Poetry as Enforcement: Conquering the Muse in Keats's 'Ode to Psyche'[*][Record]

  • Kris Steyaert

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  • Kris Steyaert
    University College London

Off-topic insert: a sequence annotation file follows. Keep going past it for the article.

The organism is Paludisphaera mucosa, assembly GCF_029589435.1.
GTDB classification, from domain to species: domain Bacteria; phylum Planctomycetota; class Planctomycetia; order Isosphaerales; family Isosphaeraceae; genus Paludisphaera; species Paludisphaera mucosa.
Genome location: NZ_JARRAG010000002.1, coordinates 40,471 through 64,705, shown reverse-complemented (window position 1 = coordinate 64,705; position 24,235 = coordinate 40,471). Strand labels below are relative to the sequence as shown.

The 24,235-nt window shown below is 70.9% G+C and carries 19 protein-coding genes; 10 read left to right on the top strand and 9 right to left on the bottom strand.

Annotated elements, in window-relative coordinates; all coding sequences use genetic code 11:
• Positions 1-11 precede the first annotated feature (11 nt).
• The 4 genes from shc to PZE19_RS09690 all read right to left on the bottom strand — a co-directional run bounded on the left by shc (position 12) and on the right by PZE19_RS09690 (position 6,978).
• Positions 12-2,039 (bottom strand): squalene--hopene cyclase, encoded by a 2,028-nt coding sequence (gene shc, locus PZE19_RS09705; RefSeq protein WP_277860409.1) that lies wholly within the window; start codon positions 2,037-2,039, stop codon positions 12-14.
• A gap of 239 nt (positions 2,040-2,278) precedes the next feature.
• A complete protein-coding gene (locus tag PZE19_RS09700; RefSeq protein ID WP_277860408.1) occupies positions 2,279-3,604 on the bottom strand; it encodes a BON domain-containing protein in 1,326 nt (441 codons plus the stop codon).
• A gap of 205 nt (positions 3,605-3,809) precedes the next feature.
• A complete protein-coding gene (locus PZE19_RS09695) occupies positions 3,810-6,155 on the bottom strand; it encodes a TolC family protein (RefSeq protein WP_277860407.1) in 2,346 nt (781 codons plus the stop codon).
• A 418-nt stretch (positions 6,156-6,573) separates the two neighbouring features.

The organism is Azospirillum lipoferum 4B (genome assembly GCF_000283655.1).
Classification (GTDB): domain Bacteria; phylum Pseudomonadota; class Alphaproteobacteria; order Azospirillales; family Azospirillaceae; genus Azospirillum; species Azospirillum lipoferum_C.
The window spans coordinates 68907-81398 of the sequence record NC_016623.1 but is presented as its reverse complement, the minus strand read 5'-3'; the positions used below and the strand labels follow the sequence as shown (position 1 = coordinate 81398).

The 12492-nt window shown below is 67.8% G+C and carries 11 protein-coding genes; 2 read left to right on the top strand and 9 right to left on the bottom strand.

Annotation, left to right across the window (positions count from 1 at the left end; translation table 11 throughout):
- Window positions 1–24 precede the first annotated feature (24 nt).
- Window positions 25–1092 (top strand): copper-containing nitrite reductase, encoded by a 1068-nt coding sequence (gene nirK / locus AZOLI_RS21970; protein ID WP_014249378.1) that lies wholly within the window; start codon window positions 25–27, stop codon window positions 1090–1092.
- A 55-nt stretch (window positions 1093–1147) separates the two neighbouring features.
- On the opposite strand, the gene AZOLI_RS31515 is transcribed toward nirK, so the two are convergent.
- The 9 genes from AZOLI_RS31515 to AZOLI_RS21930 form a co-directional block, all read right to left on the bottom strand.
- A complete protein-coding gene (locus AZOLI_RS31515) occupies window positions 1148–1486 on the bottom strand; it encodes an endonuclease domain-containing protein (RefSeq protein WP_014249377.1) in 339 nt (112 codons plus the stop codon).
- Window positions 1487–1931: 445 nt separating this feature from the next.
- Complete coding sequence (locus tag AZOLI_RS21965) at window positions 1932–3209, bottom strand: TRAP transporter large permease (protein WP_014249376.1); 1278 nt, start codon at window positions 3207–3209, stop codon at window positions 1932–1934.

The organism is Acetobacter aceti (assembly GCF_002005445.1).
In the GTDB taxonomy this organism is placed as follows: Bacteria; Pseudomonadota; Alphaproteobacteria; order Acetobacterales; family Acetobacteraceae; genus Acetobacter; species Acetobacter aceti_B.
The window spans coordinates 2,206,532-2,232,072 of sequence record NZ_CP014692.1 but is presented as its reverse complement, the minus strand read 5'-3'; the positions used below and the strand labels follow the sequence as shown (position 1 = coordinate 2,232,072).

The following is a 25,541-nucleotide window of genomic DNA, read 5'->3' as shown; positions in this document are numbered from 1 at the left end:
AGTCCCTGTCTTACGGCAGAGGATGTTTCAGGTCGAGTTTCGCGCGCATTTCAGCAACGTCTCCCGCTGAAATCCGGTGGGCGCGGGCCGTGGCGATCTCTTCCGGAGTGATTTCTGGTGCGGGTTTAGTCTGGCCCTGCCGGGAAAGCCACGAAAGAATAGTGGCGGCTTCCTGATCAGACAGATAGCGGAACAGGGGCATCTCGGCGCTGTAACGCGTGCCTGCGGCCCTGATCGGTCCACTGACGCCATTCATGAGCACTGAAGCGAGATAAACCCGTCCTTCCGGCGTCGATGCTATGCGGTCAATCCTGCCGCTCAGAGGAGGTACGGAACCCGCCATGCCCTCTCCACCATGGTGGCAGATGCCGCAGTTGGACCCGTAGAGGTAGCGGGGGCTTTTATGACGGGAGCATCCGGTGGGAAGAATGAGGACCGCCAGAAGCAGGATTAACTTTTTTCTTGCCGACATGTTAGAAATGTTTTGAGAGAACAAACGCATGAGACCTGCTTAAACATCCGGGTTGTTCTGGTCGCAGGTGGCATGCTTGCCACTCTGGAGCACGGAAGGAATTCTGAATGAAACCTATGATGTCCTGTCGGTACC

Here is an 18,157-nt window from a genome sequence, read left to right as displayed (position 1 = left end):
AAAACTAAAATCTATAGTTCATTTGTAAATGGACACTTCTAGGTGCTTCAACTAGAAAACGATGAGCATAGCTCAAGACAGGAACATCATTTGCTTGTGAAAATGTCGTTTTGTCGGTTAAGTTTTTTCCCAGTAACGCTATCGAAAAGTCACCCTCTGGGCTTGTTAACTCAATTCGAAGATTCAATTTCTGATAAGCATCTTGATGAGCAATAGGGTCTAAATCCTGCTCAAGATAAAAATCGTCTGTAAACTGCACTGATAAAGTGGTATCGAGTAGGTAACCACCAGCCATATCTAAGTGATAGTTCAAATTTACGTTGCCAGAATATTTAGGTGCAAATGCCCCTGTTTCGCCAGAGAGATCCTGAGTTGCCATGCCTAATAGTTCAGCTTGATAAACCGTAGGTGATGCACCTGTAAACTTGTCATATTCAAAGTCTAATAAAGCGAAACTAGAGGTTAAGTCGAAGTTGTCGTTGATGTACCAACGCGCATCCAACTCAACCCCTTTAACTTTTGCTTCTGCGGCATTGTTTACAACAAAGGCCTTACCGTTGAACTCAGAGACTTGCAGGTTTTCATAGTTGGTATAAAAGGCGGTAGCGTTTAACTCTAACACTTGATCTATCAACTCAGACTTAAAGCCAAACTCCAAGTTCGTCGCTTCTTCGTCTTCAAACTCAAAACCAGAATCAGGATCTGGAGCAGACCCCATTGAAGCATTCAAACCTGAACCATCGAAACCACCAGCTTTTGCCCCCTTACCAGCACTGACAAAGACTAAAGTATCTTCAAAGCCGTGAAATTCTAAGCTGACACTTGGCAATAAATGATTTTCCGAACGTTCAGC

Often dismissed as considerably inferior to the subsequent Spring odes of 1819 and 'To Autumn', Keats's 'Ode to Psyche' has not received as much critical attention as it deserves. Yet, in order to gain a fuller insight into the astonishing advancement of Keats's poetic powers at that stage of his writing career, one cannot afford to ignore this remarkably self-revealing composition. I believe that the 'Ode to Psyche' illustrates in a pertinent way how Keats recovered his self-confidence as a poet, literally found his Muse and, what is even more important, managed to secure her constant presence. This appropriation of the Muse, however, presupposes a virility in the poet which is traditionally not associated with Keats. Many critics indeed tend to ascribe an effeminacy of character to the 'latest born' of the Romantic poets, whilst his writings are repeatedly conceived of as abounding in a tasteless kind of affectation. The reference in the Encyclopaedia Britannica of 1857 to his 'style of babyish effeminacy' characterised by a 'nauseous sweetness', still reverberates in a considerable number of modern literary studies. In this respect, Susan Wolfson has rightly pointed out that Keats's works are envisaged as a singularly gratifying study object by recent interpreters who treat the poet 'as an exception to, or anomaly within, a monolithically conceived "masculine" discourse'. What many commentators fail to discern is the 'masculine' undercurrent in Keats's poems. By this I mean the tendencies stereotypically attributed to the male, as those inferred by Anne Mellor when she represents Keats 'in the traditionally feminine pose of passivity, indolence, waiting'. Evidently, Mellor does not regard this quality as carrying any negative imputations. Yet, it seems to me that in her attempts to revalue an aspect of Keats, she adheres to an inadequate but still widely adopted premiss. A careful reading of Keats's oeuvre will reveal the presence of the often covert but nonetheless clearly recognisable urge, not for passivity, but for action and dominion instead, as well as a keen awareness of self-identity. The latter is again at odds with Mellor's conclusion that Keats's empathy, 'lack[ing] a strong sense of its own ego boundaries', can be defined as non-masculine. Lest there should be a misunderstanding of my argument, I hereby emphasise that I do not wish to imply that Keats is a worse or better poet because he is not that effeminate after all. I only want to rectify the still popular misconception of Keats as a pusillanimous poet exemplifying an effeminacy of character. In this article, I will concentrate on the 'Ode to Psyche' as an example of a poem indicative of Keats's often neglected or misinterpreted (male) gender politics. More particularly, it is my intention to demonstrate that if the persona of the poet in Keats's 'Ode to Psyche' should, on the surface, appear to be rather effeminate and unmanly, this may only be a means, a very carefully constructed manoeuvre, to gain full possession of the goddess he desires. The poem shows how the poet, out of what has been called 'narcissistic similitude and involution', comes to annihilate the distinction between himself and the desired object, that is to say Psyche. It is true that Keats attains such a unification with the goddess by feminising himself, but this empathic engagement will turn out to be no more than an intermediate stage in the process of subjecting the 'Bloomiest' (l. 36) of deities. I will argue that the poet only temporarily loses himself in another object so as to realise his masculine desire of self-possession and to reaffirm ...